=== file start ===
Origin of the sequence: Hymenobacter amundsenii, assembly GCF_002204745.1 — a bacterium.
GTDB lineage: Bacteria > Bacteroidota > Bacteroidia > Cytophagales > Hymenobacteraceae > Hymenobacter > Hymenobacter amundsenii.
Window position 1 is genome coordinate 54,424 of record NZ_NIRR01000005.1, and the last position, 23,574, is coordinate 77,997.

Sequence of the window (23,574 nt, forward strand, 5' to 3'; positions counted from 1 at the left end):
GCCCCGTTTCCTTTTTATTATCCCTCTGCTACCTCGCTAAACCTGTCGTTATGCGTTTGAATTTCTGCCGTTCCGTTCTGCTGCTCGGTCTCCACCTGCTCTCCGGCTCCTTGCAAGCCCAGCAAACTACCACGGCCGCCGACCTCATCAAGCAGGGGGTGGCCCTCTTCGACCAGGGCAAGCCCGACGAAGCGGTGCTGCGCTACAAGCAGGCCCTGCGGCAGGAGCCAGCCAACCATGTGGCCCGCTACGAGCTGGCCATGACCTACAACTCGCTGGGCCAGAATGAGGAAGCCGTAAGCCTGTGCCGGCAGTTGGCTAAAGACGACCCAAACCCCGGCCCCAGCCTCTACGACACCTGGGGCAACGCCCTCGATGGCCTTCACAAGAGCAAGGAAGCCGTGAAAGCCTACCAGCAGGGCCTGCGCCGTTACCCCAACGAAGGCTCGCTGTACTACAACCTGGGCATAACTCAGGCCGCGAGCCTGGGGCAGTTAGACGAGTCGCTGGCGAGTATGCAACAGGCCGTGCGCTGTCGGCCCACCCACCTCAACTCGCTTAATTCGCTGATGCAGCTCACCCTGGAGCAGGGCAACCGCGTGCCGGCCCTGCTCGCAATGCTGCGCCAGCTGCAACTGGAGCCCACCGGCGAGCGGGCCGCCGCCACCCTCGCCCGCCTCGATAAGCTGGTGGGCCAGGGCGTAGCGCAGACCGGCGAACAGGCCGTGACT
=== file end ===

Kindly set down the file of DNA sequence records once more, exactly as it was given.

Origin of the sequence: Hymenobacter amundsenii, assembly GCF_002204745.1 — a bacterium.
GTDB lineage: Bacteria > Bacteroidota > Bacteroidia > Cytophagales > Hymenobacteraceae > Hymenobacter > Hymenobacter amundsenii.
Window position 1 is genome coordinate 54,424 of record NZ_NIRR01000005.1, and the last position, 23,574, is coordinate 77,997.

Sequence of the window (23,574 nt, forward strand, 5' to 3'; positions counted from 1 at the left end):
GCCCCGTTTCCTTTTTATTATCCCTCTGCTACCTCGCTAAACCTGTCGTTATGCGTTTGAATTTCTGCCGTTCCGTTCTGCTGCTCGGTCTCCACCTGCTCTCCGGCTCCTTGCAAGCCCAGCAAACTACCACGGCCGCCGACCTCATCAAGCAGGGGGTGGCCCTCTTCGACCAGGGCAAGCCCGACGAAGCGGTGCTGCGCTACAAGCAGGCCCTGCGGCAGGAGCCAGCCAACCATGTGGCCCGCTACGAGCTGGCCATGACCTACAACTCGCTGGGCCAGAATGAGGAAGCCGTAAGCCTGTGCCGGCAGTTGGCTAAAGACGACCCAAACCCCGGCCCCAGCCTCTACGACACCTGGGGCAACGCCCTCGATGGCCTTCACAAGAGCAAGGAAGCCGTGAAAGCCTACCAGCAGGGCCTGCGCCGTTACCCCAACGAAGGCTCGCTGTACTACAACCTGGGCATAACTCAGGCCGCGAGCCTGGGGCAGTTAGACGAGTCGCTGGCGAGTATGCAACAGGCCGTGCGCTGTCGGCCCACCCACCTCAACTCGCTTAATTCGCTGATGCAGCTCACCCTGGAGCAGGGCAACCGCGTGCCGGCCCTGCTCGCAATGCTGCGCCAGCTGCAACTGGAGCCCACCGGCGAGCGGGCCGCCGCCACCCTCGCCCGCCTCGATAAGCTGGTGGGCCAGGGCGTAGCGCAGACCGGCGAACAGGCCGTGACT